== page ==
In the mere four months since the COVID-19 pandemic hit the United States, the market declined by 34% followed by a welcomed 45% recovery. From an economic standpoint, we saw a record drop in consumer spending, dramatically slower industrial production, as well as a sharp and swift rise in unemployment. In recent months each of these indicators has notably improved, although we remain behind conditions prior to the pandemic.
As we have pieced together economic data, along with commentary out of the business community, we believe the current state of the economy is best characterized as being in the eye of the storm. In a well-articulated summation during PNC Financial’s second quarter earnings call, CEO Bill Demchak commented, “The fiscal payments that the government has put out plus what the Fed’s done has effectively masked what are some pretty severe underlying problems in the economy.”
A study by the University of Chicago concluded that 68% of individuals claiming unemployment insurance since the start of the pandemic are making more money on unemployment insurance than when they were working[i]. Higher unemployment benefits, along with the economic stimulus checks sent out in the second quarter, have helped spur consumer spending. On top of that, savings rates are also higher as banks are reporting much higher deposits.
We interpret these outcomes as confirmation that the swift and decisive actions of the Fed and Congress had a positive impact on the demand shock caused by pandemic related restrictions. The outcome of these actions has resulted in a much easier road to recovery than many (including us) initially expected.
Given the impact that has been caused by the virus to date, it seems more probable that economic hardships get harder from here. Indications out of many parts of the country are that the pace of the recovery has started to stall. Some businesses have said they are struggling to make a go of things given softer demand, and hence as funds from Payroll Protection Program (PPP) loans run dry, they may be forced to shut down. Inventories remain elevated and we are seeing sporadic data around new order trends. On top of that, many businesses continue to face supply chain disruptions and delivery times are getting longer. These indicators make it hard to envision a robust acceleration in manufacturing activity from here. Lastly, while its seems more likely than not that there will be additional stimulus measures, its less likely that there will be bipartisan support for a package the size and scope of the $3 trillion CARES act that deployed a large chunk of its benefits directly to consumers.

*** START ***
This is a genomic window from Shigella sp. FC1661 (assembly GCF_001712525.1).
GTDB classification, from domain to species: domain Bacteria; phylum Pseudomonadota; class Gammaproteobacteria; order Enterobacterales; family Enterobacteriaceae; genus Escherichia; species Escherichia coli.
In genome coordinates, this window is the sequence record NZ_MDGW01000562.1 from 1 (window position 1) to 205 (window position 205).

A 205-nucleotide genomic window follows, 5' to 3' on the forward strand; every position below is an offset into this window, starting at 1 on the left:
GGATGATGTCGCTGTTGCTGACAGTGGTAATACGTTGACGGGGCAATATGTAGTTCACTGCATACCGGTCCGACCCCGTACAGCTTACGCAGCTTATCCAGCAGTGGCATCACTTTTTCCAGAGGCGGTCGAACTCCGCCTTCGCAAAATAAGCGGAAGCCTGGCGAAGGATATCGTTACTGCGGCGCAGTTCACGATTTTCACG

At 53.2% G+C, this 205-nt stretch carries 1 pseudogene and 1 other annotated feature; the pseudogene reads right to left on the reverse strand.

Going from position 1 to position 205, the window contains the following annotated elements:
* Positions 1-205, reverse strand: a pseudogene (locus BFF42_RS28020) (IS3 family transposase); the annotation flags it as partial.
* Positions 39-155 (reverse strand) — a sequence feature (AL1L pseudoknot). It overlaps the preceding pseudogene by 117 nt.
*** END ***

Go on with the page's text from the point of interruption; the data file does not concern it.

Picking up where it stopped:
As we assess the data and rhetoric out of the business community, we do feel like we are in the eye of the storm. Following the V-shaped recovery in the market, and a gradual reopening of the economy, it’s tempting to want to call an end to the recession and market downturn. Given what we see, it seems more plausible that we are in the middle innings of the economic downturn. More likely than not the second half of the recovery will be longer than the first as further improvements in demand will be measured and not immediate. Additional government spending could help to soften the blow, but ultimately the economy will need to be weaned off it and be able to make a go of it on its own. On top of that, each added round of stimulus will likely be harder to sell to markets and could lead to higher interest rates or a weaker dollar. Longer-term, there are real risks around inflation and the potential for higher taxes as the government will need to fund the higher debt service costs associated with the recent stimulus actions. While it’s a challenge to forecast how those factors play out, we view them as long-term risks.
Our message to clients is to recognize that we may be in the eye of the storm. One should not expect economic reports going forward to all be rosy, but to show more of the reality of economic conditions we are facing. The tranquility in the market is likely to catch up to economic realities, and we would anticipate greater volatility than what we’ve observed over the past two months. In advance of this, we have sought to proactively calibrate portfolio risk levels for an environment where economic conditions begin to diverge from a linear recovery.
[i] Ganong,Noel and Vavra. U.S. Unemployment Insurance Replacement Rates During the Pandemic. May, 2020. https://bfi.uchicago.edu/wp-content/uploads/BFI_WP_202062-1.pdf